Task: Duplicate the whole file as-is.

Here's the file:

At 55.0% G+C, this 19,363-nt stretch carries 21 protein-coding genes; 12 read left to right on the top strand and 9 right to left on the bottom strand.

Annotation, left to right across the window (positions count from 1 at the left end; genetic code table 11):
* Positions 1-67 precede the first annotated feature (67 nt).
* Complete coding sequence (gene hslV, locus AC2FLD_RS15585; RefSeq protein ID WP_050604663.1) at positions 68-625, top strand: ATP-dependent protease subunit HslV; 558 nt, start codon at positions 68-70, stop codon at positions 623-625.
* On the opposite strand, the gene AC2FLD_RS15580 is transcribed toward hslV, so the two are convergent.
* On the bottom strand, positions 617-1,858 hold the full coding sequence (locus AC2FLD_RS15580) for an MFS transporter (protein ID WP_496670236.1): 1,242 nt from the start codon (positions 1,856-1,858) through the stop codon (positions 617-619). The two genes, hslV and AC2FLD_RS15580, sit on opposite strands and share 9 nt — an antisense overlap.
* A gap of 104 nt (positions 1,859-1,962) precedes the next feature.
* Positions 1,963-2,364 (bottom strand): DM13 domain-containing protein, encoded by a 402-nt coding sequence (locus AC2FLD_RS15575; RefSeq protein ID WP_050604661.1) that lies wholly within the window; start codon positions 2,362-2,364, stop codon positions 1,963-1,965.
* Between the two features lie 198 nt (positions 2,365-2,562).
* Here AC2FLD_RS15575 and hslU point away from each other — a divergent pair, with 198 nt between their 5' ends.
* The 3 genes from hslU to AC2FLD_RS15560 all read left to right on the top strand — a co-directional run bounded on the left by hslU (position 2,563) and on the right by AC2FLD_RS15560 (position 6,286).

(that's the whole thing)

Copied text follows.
At 55.0% G+C, this 19,363-nt stretch carries 21 protein-coding genes; 12 read left to right on the top strand and 9 right to left on the bottom strand.

Annotation, left to right across the window (positions count from 1 at the left end; genetic code table 11):
* Positions 1-67 precede the first annotated feature (67 nt).
* Complete coding sequence (gene hslV, locus AC2FLD_RS15585; RefSeq protein ID WP_050604663.1) at positions 68-625, top strand: ATP-dependent protease subunit HslV; 558 nt, start codon at positions 68-70, stop codon at positions 623-625.
* On the opposite strand, the gene AC2FLD_RS15580 is transcribed toward hslV, so the two are convergent.
* On the bottom strand, positions 617-1,858 hold the full coding sequence (locus AC2FLD_RS15580) for an MFS transporter (protein ID WP_496670236.1): 1,242 nt from the start codon (positions 1,856-1,858) through the stop codon (positions 617-619). The two genes, hslV and AC2FLD_RS15580, sit on opposite strands and share 9 nt — an antisense overlap.
* A gap of 104 nt (positions 1,859-1,962) precedes the next feature.
* Positions 1,963-2,364 (bottom strand): DM13 domain-containing protein, encoded by a 402-nt coding sequence (locus AC2FLD_RS15575; RefSeq protein ID WP_050604661.1) that lies wholly within the window; start codon positions 2,362-2,364, stop codon positions 1,963-1,965.
* Between the two features lie 198 nt (positions 2,365-2,562).
* Here AC2FLD_RS15575 and hslU point away from each other — a divergent pair, with 198 nt between their 5' ends.
* The 3 genes from hslU to AC2FLD_RS15560 all read left to right on the top strand — a co-directional run bounded on the left by hslU (position 2,563) and on the right by AC2FLD_RS15560 (position 6,286).